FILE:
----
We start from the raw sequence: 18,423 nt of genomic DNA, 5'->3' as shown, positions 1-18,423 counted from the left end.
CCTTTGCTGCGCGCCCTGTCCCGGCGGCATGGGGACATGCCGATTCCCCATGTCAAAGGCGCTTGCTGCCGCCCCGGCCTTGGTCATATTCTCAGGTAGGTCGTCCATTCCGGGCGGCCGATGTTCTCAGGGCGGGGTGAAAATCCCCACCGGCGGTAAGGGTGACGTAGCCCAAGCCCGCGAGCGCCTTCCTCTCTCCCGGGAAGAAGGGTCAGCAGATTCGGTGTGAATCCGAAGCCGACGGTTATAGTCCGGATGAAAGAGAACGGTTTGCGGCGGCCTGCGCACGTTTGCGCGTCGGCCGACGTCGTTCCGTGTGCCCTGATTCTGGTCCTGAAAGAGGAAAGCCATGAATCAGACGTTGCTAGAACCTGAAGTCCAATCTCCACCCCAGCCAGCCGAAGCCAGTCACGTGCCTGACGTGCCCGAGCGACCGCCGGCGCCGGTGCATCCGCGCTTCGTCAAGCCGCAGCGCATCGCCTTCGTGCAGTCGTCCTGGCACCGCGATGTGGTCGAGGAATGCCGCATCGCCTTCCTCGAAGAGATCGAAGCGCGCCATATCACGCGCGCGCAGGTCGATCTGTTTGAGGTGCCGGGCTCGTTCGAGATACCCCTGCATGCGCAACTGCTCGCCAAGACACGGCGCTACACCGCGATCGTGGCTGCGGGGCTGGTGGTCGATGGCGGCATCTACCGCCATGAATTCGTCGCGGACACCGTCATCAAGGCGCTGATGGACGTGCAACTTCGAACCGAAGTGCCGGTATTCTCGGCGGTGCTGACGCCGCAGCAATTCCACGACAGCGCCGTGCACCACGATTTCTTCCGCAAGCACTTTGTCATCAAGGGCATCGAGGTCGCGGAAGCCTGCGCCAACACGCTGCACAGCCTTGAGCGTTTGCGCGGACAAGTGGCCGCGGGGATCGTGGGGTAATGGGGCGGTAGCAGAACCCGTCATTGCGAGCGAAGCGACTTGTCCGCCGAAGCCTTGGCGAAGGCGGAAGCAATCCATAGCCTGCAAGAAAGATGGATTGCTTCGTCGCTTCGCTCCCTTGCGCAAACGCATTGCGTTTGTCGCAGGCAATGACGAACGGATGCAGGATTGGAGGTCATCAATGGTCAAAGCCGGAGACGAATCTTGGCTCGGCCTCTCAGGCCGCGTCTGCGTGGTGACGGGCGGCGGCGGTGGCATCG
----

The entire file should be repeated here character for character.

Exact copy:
We start from the raw sequence: 18,423 nt of genomic DNA, 5'->3' as shown, positions 1-18,423 counted from the left end.
CCTTTGCTGCGCGCCCTGTCCCGGCGGCATGGGGACATGCCGATTCCCCATGTCAAAGGCGCTTGCTGCCGCCCCGGCCTTGGTCATATTCTCAGGTAGGTCGTCCATTCCGGGCGGCCGATGTTCTCAGGGCGGGGTGAAAATCCCCACCGGCGGTAAGGGTGACGTAGCCCAAGCCCGCGAGCGCCTTCCTCTCTCCCGGGAAGAAGGGTCAGCAGATTCGGTGTGAATCCGAAGCCGACGGTTATAGTCCGGATGAAAGAGAACGGTTTGCGGCGGCCTGCGCACGTTTGCGCGTCGGCCGACGTCGTTCCGTGTGCCCTGATTCTGGTCCTGAAAGAGGAAAGCCATGAATCAGACGTTGCTAGAACCTGAAGTCCAATCTCCACCCCAGCCAGCCGAAGCCAGTCACGTGCCTGACGTGCCCGAGCGACCGCCGGCGCCGGTGCATCCGCGCTTCGTCAAGCCGCAGCGCATCGCCTTCGTGCAGTCGTCCTGGCACCGCGATGTGGTCGAGGAATGCCGCATCGCCTTCCTCGAAGAGATCGAAGCGCGCCATATCACGCGCGCGCAGGTCGATCTGTTTGAGGTGCCGGGCTCGTTCGAGATACCCCTGCATGCGCAACTGCTCGCCAAGACACGGCGCTACACCGCGATCGTGGCTGCGGGGCTGGTGGTCGATGGCGGCATCTACCGCCATGAATTCGTCGCGGACACCGTCATCAAGGCGCTGATGGACGTGCAACTTCGAACCGAAGTGCCGGTATTCTCGGCGGTGCTGACGCCGCAGCAATTCCACGACAGCGCCGTGCACCACGATTTCTTCCGCAAGCACTTTGTCATCAAGGGCATCGAGGTCGCGGAAGCCTGCGCCAACACGCTGCACAGCCTTGAGCGTTTGCGCGGACAAGTGGCCGCGGGGATCGTGGGGTAATGGGGCGGTAGCAGAACCCGTCATTGCGAGCGAAGCGACTTGTCCGCCGAAGCCTTGGCGAAGGCGGAAGCAATCCATAGCCTGCAAGAAAGATGGATTGCTTCGTCGCTTCGCTCCCTTGCGCAAACGCATTGCGTTTGTCGCAGGCAATGACGAACGGATGCAGGATTGGAGGTCATCAATGGTCAAAGCCGGAGACGAATCTTGGCTCGGCCTCTCAGGCCGCGTCTGCGTGGTGACGGGCGGCGGCGGTGGCATCG